NEWS
By Jack W. Germond & Jules Witcover | July 25, 1997
WASHINGTON -- On the face of it, the choice of Gov. William Weld of Massachusetts to be ambassador to Mexico is proving something of an embarrassment for President Clinton.But in the convoluted world of American politics today, it may not be that simple.Sen. Jesse Helms of North Carolina, chairman of the Senate Foreign Relations Committee, has announced he won't even allow hearings on the nomination. He considers fellow Republican Weld to be soft on drugs, which Senator Helms sees as a disqualifying flaw for anyone representing the United States in Mexico.
NEWS
By Jack W. Germond & Jules Witcover | December 15, 1997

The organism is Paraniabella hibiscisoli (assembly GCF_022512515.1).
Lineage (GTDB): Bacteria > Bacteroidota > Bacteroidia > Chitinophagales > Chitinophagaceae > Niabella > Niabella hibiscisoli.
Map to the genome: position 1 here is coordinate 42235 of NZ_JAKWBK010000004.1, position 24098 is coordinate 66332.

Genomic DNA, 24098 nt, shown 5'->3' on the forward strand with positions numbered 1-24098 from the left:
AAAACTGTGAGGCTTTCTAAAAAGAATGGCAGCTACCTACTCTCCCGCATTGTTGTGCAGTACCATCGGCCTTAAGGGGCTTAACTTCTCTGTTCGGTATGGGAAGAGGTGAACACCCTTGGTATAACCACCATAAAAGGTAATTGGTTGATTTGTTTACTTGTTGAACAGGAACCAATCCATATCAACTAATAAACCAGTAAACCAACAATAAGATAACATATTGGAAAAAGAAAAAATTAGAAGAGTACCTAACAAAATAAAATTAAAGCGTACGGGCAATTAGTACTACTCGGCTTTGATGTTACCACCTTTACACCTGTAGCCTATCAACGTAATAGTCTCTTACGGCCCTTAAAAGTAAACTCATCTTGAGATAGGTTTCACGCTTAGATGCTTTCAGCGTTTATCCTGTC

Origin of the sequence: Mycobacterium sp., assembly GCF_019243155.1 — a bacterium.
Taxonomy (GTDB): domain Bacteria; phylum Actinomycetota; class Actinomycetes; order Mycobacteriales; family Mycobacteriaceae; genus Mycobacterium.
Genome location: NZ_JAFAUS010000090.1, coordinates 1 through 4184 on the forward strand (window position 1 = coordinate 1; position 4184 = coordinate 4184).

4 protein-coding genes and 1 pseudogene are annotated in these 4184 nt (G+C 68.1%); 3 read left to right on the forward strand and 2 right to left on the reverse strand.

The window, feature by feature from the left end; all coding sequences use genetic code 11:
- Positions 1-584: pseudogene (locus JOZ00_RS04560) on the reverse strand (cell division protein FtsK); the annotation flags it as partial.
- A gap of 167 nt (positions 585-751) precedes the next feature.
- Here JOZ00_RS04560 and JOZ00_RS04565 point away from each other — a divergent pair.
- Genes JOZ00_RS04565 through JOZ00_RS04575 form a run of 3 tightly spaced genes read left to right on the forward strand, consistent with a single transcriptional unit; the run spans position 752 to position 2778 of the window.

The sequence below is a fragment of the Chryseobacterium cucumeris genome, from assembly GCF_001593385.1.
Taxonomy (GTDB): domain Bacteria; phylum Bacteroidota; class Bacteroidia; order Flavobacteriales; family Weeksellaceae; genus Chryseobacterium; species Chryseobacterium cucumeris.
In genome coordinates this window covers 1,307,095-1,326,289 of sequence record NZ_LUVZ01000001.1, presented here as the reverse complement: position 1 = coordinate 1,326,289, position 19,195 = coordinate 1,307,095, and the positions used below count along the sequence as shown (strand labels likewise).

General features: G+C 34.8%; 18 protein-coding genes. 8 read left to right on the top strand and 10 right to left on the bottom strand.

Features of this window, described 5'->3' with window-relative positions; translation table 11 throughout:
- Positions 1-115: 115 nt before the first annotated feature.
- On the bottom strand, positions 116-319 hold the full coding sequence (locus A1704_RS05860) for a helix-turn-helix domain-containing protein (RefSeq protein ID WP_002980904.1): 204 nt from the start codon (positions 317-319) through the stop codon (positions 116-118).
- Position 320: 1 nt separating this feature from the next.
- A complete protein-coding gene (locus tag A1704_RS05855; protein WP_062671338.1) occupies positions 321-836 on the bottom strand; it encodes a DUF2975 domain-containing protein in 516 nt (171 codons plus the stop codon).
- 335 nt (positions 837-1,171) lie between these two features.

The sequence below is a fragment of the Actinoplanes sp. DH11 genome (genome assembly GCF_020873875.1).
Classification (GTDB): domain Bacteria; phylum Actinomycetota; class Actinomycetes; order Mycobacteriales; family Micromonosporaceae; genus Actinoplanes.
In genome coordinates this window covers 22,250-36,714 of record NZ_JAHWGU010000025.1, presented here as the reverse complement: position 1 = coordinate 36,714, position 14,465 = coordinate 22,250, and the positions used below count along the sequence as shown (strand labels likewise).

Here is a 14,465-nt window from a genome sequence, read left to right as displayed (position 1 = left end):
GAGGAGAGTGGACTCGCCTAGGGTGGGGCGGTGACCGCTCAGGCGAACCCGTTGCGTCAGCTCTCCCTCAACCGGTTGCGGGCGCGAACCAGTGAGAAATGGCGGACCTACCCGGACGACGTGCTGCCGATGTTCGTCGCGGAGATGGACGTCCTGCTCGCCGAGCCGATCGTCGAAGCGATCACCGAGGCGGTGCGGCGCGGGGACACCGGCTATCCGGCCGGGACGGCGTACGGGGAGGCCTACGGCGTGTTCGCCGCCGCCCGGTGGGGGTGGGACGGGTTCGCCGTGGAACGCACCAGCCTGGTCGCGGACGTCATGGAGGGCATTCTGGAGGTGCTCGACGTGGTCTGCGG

BOSTON -- Former Gov. Bill Weld, asked the other day how old he was, thought for a second and pronounced that he was 52. Then he added, wryly: ''My wife says I'm playing with a full deck for the first time.''There are many in the political world who would agree that when Mr. Weld abruptly quit as governor of Massachusetts and then fought a predictably losing fight with Sen. Jesse Helms to become U.S. Ambassador to Mexico last summer, he wasn't playing with a full deck.False movesIndeed, his actions were widely construed to be quixotic and his motivations just as widely questioned and guessed at. The ambassadorial job itself, in a Democratic administration no less, did not seem to be a very promising path to a Republican presidential nomination in 2000, as it was generally assumed Mr. Weld was after.
NEWS
By Orlando Sentinel | May 23, 1991